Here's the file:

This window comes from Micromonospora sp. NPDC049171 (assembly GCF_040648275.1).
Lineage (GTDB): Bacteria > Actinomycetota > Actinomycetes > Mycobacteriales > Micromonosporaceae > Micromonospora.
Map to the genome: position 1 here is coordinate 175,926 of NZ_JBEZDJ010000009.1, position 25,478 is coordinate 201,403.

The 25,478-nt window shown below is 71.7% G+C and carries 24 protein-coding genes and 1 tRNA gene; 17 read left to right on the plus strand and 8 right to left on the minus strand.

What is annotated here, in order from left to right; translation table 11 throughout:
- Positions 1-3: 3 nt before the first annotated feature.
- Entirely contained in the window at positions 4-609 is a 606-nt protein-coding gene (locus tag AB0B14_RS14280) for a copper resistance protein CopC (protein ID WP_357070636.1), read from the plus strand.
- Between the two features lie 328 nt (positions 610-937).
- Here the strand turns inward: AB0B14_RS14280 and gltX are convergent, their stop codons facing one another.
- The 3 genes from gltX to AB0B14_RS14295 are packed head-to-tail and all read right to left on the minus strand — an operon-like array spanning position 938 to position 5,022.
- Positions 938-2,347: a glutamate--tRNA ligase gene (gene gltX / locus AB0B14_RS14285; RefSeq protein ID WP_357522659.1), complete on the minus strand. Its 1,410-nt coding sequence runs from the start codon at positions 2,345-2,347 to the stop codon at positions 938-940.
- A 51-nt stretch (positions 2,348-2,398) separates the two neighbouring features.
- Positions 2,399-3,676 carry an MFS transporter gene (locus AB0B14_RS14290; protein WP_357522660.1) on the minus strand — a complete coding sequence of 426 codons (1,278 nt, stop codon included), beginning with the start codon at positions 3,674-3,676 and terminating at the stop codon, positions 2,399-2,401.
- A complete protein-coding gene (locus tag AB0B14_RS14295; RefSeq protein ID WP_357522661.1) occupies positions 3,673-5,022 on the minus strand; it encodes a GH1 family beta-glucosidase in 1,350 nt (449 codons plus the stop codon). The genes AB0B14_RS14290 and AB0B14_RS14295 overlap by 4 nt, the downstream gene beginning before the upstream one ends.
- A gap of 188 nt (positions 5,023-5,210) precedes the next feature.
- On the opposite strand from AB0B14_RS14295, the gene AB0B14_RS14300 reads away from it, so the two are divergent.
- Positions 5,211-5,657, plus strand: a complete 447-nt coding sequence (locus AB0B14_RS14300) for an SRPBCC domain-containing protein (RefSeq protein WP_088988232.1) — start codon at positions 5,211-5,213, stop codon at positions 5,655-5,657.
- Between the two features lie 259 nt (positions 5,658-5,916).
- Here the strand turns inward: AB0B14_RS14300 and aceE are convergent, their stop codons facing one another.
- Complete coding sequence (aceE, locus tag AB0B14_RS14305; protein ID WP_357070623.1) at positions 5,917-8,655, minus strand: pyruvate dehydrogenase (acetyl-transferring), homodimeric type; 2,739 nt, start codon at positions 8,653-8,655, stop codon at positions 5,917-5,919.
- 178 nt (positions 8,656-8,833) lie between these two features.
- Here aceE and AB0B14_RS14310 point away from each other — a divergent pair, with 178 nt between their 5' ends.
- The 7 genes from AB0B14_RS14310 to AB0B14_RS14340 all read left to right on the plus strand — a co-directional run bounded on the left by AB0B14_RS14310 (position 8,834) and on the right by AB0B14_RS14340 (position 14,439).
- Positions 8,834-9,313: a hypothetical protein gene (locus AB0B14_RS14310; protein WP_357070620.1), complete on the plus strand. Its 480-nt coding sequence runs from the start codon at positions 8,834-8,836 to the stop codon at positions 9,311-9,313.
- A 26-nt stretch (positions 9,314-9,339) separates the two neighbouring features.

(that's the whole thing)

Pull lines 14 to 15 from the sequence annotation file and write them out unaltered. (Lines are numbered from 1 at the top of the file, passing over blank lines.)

- A complete protein-coding gene (locus tag AB0B14_RS14295; RefSeq protein ID WP_357522661.1) occupies positions 3,673-5,022 on the minus strand; it encodes a GH1 family beta-glucosidase in 1,350 nt (449 codons plus the stop codon). The genes AB0B14_RS14290 and AB0B14_RS14295 overlap by 4 nt, the downstream gene beginning before the upstream one ends.
- A gap of 188 nt (positions 5,023-5,210) precedes the next feature.